Energy Exec Admits Fracking Link To Climate Change
An Executive of a major shale gas development company has conceded what scientists have been saying for years: global shale gas development has the potential to wreak serious climate change havoc.
Best known for his company’s hydraulic fracturing (“fracking”) activity,Southwestern Energy Executive Vice President Mark Boling admitted his industry has a methane problem on the May 19 episode of Showtime’s Years of Living Dangerously in a segment titled, “Chasing Methane.”
“I think some of those numbers, they certainly concern me,” Boling says on the show. “How could you say that that methane emission rate was one and a half percent – very, very difficult to there from here for that.”
Boling goes toe to toe in the segment with Cornell University Professor Anthony Ingraffea, who co-authored the 2011 paper now best known as the “Cornell Study.”
That study was the first to say that over its entire lifecycle, shale gas production is dirtier than coal due to the greenhouse gas trapping capacity of leaking methane. Numerous studies since then have depicted high leakage rates throughout the production lifecycle.
Brendan DeMelle, DeSmogBlog Executive Director and Managing Editor, is also a featured guest on tonight’s episode. He discusses the well-funded climate change denial machine and attacks on renewable energy development in a segment titled, “Against the Wind.”
Howarth’s latest paper is titled, “A bridge to nowhere: methane emissions and the greenhouse gas footprint of natural gas,” a wordplay on the industry’s self-promotional pitch about gas being a “bridge fuel” to a clean energy future.
“Smoking is Addictive” Redux
Over 16 years ago, then Philip Morris chairman Geoffrey Bible testified before Congress that “tobacco is a risky product,” “plays a role in lung cancer” and that “cigarette smoking is addictive.”
It was a watershed moment for Big Tobacco. Only four years before that hearing, several tobacco industry CEOs testified under oath to Congress that nicotine is not addictive.
While not stated under congressional oath, Boling’s statement depicts the reality of shale gas development. That reality is denied by those such as former Chesapeake Energy CEO Aubrey McClendon, who says shale gas is “clean” and U.S. Rep. Nancy Pelosi (D-CA), who once said gas is both “clean” and not even a fossil fuel.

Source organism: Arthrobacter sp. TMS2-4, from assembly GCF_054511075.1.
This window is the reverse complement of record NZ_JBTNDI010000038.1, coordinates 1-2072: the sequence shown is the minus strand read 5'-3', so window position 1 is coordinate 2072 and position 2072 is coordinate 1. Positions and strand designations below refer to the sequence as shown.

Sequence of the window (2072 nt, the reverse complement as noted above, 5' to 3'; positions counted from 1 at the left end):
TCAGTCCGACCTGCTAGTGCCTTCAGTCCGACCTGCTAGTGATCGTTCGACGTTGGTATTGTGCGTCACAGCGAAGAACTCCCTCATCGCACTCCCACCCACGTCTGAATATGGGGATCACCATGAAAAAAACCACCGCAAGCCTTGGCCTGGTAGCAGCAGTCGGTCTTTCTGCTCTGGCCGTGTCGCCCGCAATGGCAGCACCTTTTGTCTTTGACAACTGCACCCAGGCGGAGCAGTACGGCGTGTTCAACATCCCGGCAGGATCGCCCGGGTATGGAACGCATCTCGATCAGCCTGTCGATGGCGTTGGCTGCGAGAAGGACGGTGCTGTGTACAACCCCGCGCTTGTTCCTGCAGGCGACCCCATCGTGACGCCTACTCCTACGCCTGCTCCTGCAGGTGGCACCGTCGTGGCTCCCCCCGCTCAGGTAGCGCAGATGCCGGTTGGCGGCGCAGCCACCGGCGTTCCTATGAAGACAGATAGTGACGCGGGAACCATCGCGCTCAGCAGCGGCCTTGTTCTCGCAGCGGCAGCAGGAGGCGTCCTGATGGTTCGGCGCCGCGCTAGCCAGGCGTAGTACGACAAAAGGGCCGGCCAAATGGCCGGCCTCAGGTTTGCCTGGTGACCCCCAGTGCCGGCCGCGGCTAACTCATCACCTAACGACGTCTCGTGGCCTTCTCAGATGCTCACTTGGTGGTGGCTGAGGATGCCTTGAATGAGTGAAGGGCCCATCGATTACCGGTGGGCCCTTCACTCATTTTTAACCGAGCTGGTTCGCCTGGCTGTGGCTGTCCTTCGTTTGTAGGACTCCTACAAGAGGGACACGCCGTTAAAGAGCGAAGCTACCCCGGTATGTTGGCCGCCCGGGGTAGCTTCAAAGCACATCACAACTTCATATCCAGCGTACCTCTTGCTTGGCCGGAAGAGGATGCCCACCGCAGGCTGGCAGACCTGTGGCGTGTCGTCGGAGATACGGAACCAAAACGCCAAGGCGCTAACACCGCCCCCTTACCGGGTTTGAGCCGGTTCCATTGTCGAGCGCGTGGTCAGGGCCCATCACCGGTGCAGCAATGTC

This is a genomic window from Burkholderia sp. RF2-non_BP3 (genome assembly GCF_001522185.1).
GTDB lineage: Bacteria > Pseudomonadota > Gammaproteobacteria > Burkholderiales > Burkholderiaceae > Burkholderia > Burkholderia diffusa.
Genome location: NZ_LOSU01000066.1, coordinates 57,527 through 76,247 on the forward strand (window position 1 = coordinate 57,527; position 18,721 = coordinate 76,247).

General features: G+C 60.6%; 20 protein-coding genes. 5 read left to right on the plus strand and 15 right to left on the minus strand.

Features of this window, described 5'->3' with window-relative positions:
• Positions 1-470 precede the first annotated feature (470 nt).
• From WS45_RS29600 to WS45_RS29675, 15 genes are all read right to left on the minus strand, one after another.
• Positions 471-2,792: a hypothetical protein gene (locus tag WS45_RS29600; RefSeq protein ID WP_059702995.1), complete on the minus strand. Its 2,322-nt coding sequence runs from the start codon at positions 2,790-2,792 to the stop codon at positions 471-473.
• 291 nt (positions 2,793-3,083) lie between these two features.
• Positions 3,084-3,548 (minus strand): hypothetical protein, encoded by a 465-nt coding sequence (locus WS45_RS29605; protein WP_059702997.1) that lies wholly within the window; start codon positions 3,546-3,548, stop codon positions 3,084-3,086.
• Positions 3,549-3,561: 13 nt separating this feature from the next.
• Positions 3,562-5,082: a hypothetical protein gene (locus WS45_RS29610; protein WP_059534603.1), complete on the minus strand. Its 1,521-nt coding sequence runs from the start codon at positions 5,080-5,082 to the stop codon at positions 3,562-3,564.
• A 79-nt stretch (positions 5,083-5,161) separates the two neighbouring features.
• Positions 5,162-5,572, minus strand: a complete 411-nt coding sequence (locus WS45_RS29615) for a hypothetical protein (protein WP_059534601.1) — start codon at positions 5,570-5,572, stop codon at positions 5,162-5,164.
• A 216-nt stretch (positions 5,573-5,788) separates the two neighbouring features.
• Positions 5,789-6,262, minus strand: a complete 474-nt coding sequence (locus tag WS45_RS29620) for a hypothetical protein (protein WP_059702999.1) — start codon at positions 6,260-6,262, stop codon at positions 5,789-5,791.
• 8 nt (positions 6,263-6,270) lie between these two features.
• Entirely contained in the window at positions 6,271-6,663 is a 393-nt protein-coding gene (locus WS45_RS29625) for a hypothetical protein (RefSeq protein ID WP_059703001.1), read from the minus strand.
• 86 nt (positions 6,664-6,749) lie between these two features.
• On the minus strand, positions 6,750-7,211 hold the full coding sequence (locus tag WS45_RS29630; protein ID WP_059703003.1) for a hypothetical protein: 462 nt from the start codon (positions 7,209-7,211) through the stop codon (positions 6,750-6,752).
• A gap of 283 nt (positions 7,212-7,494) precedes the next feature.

Put another way, history has repeated itself, with Mark Boling serving as fracking’s Geoffrey Bible. But does that mean Southwestern Energy plans to stop fracking? Hardly.
“No question, there’s work to be done,” he said on the show. “But we can all waste our time about ‘is it 4%, is it 8%, is it 1%’ or we could all just say ‘I don’t care what anyone thinks it is, let’s go out and fix the problem.’”
“Green Completions” the Fix?
Boling, along with others such as industry front group Energy in Depth and theEnvironmental Defense Fund, believe “green completions” of wells during the fracking process are the fix to the problem of methane leakage and accompanying climate change impacts.
“The old way we used to do it, like this, we would vent probably 16 million cubic feet of gas on average from each well that we are now capturing,” Boling told Years of Living Dangerously. “Multiply that by the amount of money you make per thousand cubic feet, it pays for itself.”
But as segment host and New York Times reporter Mark Bittman pointed out, all of the claims the U.S. Environmental Protection Agency (EPA) makes about how “green” the “green completions” are come straight from the industry itself. EPA would not discuss the issue with Bittman for the episode.
But a former EPA employee did. John C. Bosch, Jr., Senior Engineer and Program Advisor for the EPA’s Office of Air Quality Planning and Standards, told Bittman that “All these emission inventories, by the way, are derived from industry supported data.”
Bosch compared it to the fox guarding the henhouse.
Or as Bittman put it in closing the segment, “From everything I’ve seen, it seems like right now natural gas could be making our climate problem worse, not better. I think we need to ask ourselves if that’s a risk worth taking.”